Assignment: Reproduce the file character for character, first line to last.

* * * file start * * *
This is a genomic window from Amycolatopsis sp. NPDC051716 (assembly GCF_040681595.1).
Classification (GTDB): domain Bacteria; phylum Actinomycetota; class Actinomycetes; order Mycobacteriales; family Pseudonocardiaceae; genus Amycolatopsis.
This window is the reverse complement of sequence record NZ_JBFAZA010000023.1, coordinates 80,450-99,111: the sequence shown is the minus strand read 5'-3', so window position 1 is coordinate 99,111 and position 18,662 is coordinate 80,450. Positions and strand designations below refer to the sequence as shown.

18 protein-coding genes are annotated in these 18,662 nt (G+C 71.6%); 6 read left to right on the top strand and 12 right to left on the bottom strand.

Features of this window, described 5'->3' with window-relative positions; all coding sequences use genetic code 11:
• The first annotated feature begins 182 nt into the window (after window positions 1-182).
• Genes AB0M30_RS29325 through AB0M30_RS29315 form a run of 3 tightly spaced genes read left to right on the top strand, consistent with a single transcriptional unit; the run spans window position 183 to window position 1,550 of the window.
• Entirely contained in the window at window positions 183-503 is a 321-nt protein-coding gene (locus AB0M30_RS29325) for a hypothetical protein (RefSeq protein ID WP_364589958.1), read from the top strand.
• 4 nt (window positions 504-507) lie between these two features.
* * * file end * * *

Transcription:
This is a genomic window from Amycolatopsis sp. NPDC051716 (assembly GCF_040681595.1).
Classification (GTDB): domain Bacteria; phylum Actinomycetota; class Actinomycetes; order Mycobacteriales; family Pseudonocardiaceae; genus Amycolatopsis.
This window is the reverse complement of sequence record NZ_JBFAZA010000023.1, coordinates 80,450-99,111: the sequence shown is the minus strand read 5'-3', so window position 1 is coordinate 99,111 and position 18,662 is coordinate 80,450. Positions and strand designations below refer to the sequence as shown.

18 protein-coding genes are annotated in these 18,662 nt (G+C 71.6%); 6 read left to right on the top strand and 12 right to left on the bottom strand.

Features of this window, described 5'->3' with window-relative positions; all coding sequences use genetic code 11:
• The first annotated feature begins 182 nt into the window (after window positions 1-182).
• Genes AB0M30_RS29325 through AB0M30_RS29315 form a run of 3 tightly spaced genes read left to right on the top strand, consistent with a single transcriptional unit; the run spans window position 183 to window position 1,550 of the window.
• Entirely contained in the window at window positions 183-503 is a 321-nt protein-coding gene (locus AB0M30_RS29325) for a hypothetical protein (RefSeq protein ID WP_364589958.1), read from the top strand.
• 4 nt (window positions 504-507) lie between these two features.